When the New York Knicks made the decision to sign Amare Stoudamire to a five year, $99.7 million dollar contract in July of 2010, it was absolutely the right thing to do considering the direction the Knicks were trying to go. Former President Donnie Walsh already had Head Coach Mike D’Antoni in place and reuniting Amare with D’Antoni made perfect sense. Knicks fans were hungry for change, and when LeBron spurned them, the organization felt like they needed to make a splash.
And in the beginning… Amare was a tidal wave…
78 games played in 2010-2011. 25.3 points per game on 50% shooting. He controlled the paint with 8 rebounds per game (2.5 offensive) and 2 blocks per game. He shot 79% from the free throw line on just under 8 attempts per game. He was an MVP candidate on the “New” New York Knicks. The final piece of the puzzle fell when the Knicks acquired Melo from Denver, and BOOM! The Knicks make the playoffs for the first time since 2004 (when they were swept by the Nets, led by Kenyon Martin and Jason Kidd. Fun fact).
But in the end… the only number that mattered was 36.8.
That was Amare’s minutes per game that season. The wear and tear of exactly 82 games took its toll on his already surgically repaired knees. The 2010-2011 season will probably be the last time we ever see Amare Stoudamire play quality basketball for the Knicks or anyone else for that matter. Since then he has played in 47 and 29 games in consecutive seasons. He is currently out of the lineup for the Knicks and it doesn’t look like he is coming back any time soon.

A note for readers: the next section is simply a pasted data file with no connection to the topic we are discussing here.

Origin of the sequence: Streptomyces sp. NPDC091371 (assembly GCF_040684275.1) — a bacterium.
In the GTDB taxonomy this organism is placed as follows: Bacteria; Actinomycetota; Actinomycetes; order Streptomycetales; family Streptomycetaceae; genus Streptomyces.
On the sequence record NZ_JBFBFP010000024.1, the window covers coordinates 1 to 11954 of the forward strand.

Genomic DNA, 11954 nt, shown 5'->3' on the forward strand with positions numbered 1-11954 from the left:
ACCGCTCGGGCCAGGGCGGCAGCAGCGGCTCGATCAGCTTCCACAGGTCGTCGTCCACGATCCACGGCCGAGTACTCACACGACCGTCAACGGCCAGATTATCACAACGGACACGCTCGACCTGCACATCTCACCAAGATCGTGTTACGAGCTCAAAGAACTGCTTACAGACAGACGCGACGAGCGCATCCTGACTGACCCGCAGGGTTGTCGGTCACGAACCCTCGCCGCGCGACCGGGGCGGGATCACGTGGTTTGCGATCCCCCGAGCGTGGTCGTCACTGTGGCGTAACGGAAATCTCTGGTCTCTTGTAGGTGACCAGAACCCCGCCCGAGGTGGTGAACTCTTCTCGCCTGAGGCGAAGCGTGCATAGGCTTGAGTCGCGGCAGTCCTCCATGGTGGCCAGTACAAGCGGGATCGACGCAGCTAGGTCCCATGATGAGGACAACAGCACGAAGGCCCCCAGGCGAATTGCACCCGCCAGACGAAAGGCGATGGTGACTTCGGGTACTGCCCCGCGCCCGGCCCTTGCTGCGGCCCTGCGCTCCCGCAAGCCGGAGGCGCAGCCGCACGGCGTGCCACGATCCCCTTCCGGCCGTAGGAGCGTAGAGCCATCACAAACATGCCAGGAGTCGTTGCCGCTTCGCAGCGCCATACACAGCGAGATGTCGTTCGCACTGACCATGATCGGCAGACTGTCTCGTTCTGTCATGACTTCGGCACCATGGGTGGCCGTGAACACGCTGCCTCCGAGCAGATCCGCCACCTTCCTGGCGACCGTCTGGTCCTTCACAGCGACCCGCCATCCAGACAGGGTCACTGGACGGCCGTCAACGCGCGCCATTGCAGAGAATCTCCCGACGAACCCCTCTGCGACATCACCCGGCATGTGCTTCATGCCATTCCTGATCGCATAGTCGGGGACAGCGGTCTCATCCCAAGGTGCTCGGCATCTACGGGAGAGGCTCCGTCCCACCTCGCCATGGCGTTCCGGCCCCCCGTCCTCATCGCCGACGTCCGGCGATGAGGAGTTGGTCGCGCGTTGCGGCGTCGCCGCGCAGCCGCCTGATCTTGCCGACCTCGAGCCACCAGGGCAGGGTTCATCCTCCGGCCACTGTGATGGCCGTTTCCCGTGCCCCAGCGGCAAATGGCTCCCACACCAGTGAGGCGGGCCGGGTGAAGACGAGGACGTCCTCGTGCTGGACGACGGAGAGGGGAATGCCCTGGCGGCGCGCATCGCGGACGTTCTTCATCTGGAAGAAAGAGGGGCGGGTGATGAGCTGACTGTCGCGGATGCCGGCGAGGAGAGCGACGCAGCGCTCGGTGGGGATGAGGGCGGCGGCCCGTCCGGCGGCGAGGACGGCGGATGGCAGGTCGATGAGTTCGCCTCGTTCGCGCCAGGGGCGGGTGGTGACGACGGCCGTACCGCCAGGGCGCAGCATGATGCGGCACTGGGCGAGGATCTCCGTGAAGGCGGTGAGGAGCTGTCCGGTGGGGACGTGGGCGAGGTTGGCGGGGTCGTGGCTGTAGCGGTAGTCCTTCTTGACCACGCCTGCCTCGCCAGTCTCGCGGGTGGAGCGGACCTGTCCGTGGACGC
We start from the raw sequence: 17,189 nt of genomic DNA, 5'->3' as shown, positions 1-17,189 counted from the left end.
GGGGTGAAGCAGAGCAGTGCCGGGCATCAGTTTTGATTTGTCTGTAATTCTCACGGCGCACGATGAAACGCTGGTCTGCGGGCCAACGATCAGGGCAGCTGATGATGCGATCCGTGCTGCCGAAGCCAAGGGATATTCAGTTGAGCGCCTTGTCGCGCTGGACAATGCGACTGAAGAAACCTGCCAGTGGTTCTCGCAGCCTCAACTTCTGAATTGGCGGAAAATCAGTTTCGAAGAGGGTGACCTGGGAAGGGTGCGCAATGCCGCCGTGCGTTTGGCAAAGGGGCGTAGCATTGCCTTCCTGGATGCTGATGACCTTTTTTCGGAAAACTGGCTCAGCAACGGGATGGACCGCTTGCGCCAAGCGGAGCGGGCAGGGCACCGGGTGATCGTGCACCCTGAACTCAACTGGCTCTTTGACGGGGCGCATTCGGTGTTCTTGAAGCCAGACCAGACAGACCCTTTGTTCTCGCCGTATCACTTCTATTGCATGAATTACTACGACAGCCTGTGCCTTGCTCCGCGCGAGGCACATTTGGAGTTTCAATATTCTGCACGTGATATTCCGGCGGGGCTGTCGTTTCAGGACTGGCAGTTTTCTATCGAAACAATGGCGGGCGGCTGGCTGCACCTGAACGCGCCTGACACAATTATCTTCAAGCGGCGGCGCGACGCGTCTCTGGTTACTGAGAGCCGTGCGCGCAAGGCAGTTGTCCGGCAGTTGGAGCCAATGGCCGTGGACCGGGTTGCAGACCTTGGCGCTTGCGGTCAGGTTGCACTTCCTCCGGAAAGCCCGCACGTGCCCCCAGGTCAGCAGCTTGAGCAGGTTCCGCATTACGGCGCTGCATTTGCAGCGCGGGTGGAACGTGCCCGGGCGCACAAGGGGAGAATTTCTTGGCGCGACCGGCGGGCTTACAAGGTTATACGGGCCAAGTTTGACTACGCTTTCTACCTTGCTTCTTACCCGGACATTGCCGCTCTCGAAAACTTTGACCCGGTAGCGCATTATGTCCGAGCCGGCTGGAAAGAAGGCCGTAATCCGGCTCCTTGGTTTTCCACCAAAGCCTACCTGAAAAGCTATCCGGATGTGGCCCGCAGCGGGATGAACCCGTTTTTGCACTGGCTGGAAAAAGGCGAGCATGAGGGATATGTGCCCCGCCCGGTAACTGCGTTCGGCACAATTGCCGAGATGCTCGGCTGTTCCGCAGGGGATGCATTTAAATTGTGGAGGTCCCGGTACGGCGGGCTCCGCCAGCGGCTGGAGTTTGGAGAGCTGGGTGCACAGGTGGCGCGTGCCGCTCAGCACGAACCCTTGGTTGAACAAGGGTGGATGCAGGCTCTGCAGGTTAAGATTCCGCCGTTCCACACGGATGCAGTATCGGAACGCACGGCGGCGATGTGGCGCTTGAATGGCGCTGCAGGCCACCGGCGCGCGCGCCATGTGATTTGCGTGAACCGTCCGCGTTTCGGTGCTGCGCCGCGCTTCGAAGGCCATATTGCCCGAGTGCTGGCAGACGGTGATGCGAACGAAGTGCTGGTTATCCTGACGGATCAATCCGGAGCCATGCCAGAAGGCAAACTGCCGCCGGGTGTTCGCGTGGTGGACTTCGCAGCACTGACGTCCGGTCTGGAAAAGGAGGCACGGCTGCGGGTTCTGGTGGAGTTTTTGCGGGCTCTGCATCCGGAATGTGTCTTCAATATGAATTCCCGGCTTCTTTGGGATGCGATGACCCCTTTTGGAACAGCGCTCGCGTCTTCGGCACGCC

Amare is absolutely killing the team when it comes to the salary cap. The Knicks still owe him $21.7 million dollars next season and $23.4 million dollars the following season. He made $19.9 million dollars to play 29 games this season as a bench player for the Knicks. He started 0 games. None.
The best move the Knicks made in recent years was to sign Amare Stoudamire. At the time of the signing, it immediately made the Knicks a relevant franchise again. It legitimized the Knicks as a contender in the Eastern Conference and gave them the confidence to go ahead and trade their young talent to Denver to get Carmello Anthony. I don’t believe that the Knicks go get Melo if they didn’t have Amare there first (that’s a whole other argument).
Where the Knicks went wrong was the 2011 off season. The Knicks knew about Amare’s knees, yet went ahead and used their newly acquired Amnesty Clause that was negotiated into the new CBA by the players association on Chauncy Billups’ contract that would have expired after the season anyway. Yes, they were able to sign Tyson Chandler because of it, and he ended up being the Defensive Player of the Year in the NBA, but they could have made this happen without using thier reprieve.
Looking back, this is what the Knicks should have done. Instead of re-signing Billups for $14.2 million dollars prior to the lockout, they should have simply let him go as a free agent. That would have left them with hole at point guard, however, it would have allowed them to sign Tyson Chandler and still keep that Amnesty Clause in their back pocket.
They should have known that the Stoudamire contract was going to end this way because of his injury history. It was a chance they needed to take in order to get where they want to be, but as soon as they found out that they were going to be able to shed one contract without penalty, they should have immediately thought of Amare’s knees and his $20+ million dollars. Now the Knicks are stuck with Amare until the 2014-2015 season is over. Even worse is that Carmello Anthony will have to play out his prime years with the Knicks without a true superstar as a compliment because they will never be able to afford it. The Miami Heat are already better than the Knicks, and with Amare Stoudamire’s contract holding them back from getting another superstar, it doesn’t look like the Knicks will overtake them anytime soon.